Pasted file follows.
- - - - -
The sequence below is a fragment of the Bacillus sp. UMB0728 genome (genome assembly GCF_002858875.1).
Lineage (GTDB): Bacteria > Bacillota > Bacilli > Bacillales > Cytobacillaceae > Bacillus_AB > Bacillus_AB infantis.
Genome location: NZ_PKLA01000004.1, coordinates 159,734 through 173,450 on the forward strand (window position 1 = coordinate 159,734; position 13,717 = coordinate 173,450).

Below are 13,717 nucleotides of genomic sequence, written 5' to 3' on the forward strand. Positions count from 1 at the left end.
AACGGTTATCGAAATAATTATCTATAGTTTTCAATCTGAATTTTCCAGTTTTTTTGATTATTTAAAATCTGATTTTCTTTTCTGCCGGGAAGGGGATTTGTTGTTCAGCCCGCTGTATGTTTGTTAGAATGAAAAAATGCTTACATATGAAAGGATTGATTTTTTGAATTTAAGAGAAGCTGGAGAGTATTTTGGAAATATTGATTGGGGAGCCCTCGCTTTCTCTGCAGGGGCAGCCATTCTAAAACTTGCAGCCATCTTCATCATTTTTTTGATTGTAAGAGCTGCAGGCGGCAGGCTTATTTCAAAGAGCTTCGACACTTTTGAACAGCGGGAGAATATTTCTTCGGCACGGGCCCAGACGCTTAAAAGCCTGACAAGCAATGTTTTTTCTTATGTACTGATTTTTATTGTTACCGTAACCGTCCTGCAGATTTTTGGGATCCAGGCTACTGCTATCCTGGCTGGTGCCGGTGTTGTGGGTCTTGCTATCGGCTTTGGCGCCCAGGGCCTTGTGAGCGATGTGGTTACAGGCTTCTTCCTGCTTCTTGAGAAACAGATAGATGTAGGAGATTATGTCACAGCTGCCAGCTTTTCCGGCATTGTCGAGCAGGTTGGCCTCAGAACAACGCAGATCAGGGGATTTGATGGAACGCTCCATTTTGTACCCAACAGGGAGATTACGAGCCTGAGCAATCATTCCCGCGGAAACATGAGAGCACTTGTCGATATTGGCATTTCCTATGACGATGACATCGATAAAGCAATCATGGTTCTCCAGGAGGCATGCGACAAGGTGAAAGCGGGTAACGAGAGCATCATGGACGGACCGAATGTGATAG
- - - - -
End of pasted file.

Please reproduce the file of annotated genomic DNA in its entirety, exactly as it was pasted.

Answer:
The sequence below is a fragment of the Bacillus sp. UMB0728 genome (genome assembly GCF_002858875.1).
Lineage (GTDB): Bacteria > Bacillota > Bacilli > Bacillales > Cytobacillaceae > Bacillus_AB > Bacillus_AB infantis.
Genome location: NZ_PKLA01000004.1, coordinates 159,734 through 173,450 on the forward strand (window position 1 = coordinate 159,734; position 13,717 = coordinate 173,450).

Below are 13,717 nucleotides of genomic sequence, written 5' to 3' on the forward strand. Positions count from 1 at the left end.
AACGGTTATCGAAATAATTATCTATAGTTTTCAATCTGAATTTTCCAGTTTTTTTGATTATTTAAAATCTGATTTTCTTTTCTGCCGGGAAGGGGATTTGTTGTTCAGCCCGCTGTATGTTTGTTAGAATGAAAAAATGCTTACATATGAAAGGATTGATTTTTTGAATTTAAGAGAAGCTGGAGAGTATTTTGGAAATATTGATTGGGGAGCCCTCGCTTTCTCTGCAGGGGCAGCCATTCTAAAACTTGCAGCCATCTTCATCATTTTTTTGATTGTAAGAGCTGCAGGCGGCAGGCTTATTTCAAAGAGCTTCGACACTTTTGAACAGCGGGAGAATATTTCTTCGGCACGGGCCCAGACGCTTAAAAGCCTGACAAGCAATGTTTTTTCTTATGTACTGATTTTTATTGTTACCGTAACCGTCCTGCAGATTTTTGGGATCCAGGCTACTGCTATCCTGGCTGGTGCCGGTGTTGTGGGTCTTGCTATCGGCTTTGGCGCCCAGGGCCTTGTGAGCGATGTGGTTACAGGCTTCTTCCTGCTTCTTGAGAAACAGATAGATGTAGGAGATTATGTCACAGCTGCCAGCTTTTCCGGCATTGTCGAGCAGGTTGGCCTCAGAACAACGCAGATCAGGGGATTTGATGGAACGCTCCATTTTGTACCCAACAGGGAGATTACGAGCCTGAGCAATCATTCCCGCGGAAACATGAGAGCACTTGTCGATATTGGCATTTCCTATGACGATGACATCGATAAAGCAATCATGGTTCTCCAGGAGGCATGCGACAAGGTGAAAGCGGGTAACGAGAGCATCATGGACGGACCGAATGTGATAG